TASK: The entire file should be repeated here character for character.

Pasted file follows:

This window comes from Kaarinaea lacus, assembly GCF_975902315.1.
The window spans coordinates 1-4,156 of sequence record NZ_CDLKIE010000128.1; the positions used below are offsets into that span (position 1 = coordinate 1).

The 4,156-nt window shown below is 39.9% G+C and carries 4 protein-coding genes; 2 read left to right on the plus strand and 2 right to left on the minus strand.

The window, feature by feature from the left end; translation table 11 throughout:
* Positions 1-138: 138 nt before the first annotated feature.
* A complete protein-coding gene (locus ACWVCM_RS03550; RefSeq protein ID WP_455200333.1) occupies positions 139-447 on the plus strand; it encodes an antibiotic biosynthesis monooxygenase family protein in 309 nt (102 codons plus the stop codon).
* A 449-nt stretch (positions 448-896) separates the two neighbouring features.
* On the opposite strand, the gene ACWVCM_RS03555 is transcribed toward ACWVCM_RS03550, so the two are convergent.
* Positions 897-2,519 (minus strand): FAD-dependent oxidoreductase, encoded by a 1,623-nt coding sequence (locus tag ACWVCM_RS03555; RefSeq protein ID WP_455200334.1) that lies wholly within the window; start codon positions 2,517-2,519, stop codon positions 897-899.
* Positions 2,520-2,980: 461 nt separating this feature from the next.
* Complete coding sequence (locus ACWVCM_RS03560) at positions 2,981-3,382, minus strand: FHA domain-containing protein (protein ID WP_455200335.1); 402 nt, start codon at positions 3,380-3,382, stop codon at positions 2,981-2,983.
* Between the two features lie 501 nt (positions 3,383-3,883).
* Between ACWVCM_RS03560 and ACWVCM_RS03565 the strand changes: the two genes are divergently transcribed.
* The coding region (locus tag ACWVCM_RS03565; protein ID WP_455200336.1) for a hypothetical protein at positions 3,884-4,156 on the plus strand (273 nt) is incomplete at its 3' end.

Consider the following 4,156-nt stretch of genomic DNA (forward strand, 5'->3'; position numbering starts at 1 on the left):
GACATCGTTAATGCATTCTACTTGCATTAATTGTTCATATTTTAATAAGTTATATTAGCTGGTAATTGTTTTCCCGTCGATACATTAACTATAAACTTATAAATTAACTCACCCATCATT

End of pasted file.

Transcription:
This window comes from Kaarinaea lacus, assembly GCF_975902315.1.
The window spans coordinates 1-4,156 of sequence record NZ_CDLKIE010000128.1; the positions used below are offsets into that span (position 1 = coordinate 1).

The 4,156-nt window shown below is 39.9% G+C and carries 4 protein-coding genes; 2 read left to right on the plus strand and 2 right to left on the minus strand.

The window, feature by feature from the left end; translation table 11 throughout:
* Positions 1-138: 138 nt before the first annotated feature.
* A complete protein-coding gene (locus ACWVCM_RS03550; RefSeq protein ID WP_455200333.1) occupies positions 139-447 on the plus strand; it encodes an antibiotic biosynthesis monooxygenase family protein in 309 nt (102 codons plus the stop codon).
* A 449-nt stretch (positions 448-896) separates the two neighbouring features.
* On the opposite strand, the gene ACWVCM_RS03555 is transcribed toward ACWVCM_RS03550, so the two are convergent.
* Positions 897-2,519 (minus strand): FAD-dependent oxidoreductase, encoded by a 1,623-nt coding sequence (locus tag ACWVCM_RS03555; RefSeq protein ID WP_455200334.1) that lies wholly within the window; start codon positions 2,517-2,519, stop codon positions 897-899.
* Positions 2,520-2,980: 461 nt separating this feature from the next.
* Complete coding sequence (locus ACWVCM_RS03560) at positions 2,981-3,382, minus strand: FHA domain-containing protein (protein ID WP_455200335.1); 402 nt, start codon at positions 3,380-3,382, stop codon at positions 2,981-2,983.
* Between the two features lie 501 nt (positions 3,383-3,883).
* Between ACWVCM_RS03560 and ACWVCM_RS03565 the strand changes: the two genes are divergently transcribed.
* The coding region (locus tag ACWVCM_RS03565; protein ID WP_455200336.1) for a hypothetical protein at positions 3,884-4,156 on the plus strand (273 nt) is incomplete at its 3' end.

Consider the following 4,156-nt stretch of genomic DNA (forward strand, 5'->3'; position numbering starts at 1 on the left):
GACATCGTTAATGCATTCTACTTGCATTAATTGTTCATATTTTAATAAGTTATATTAGCTGGTAATTGTTTTCCCGTCGATACATTAACTATAAACTTATAAATTAACTCACCCATCATT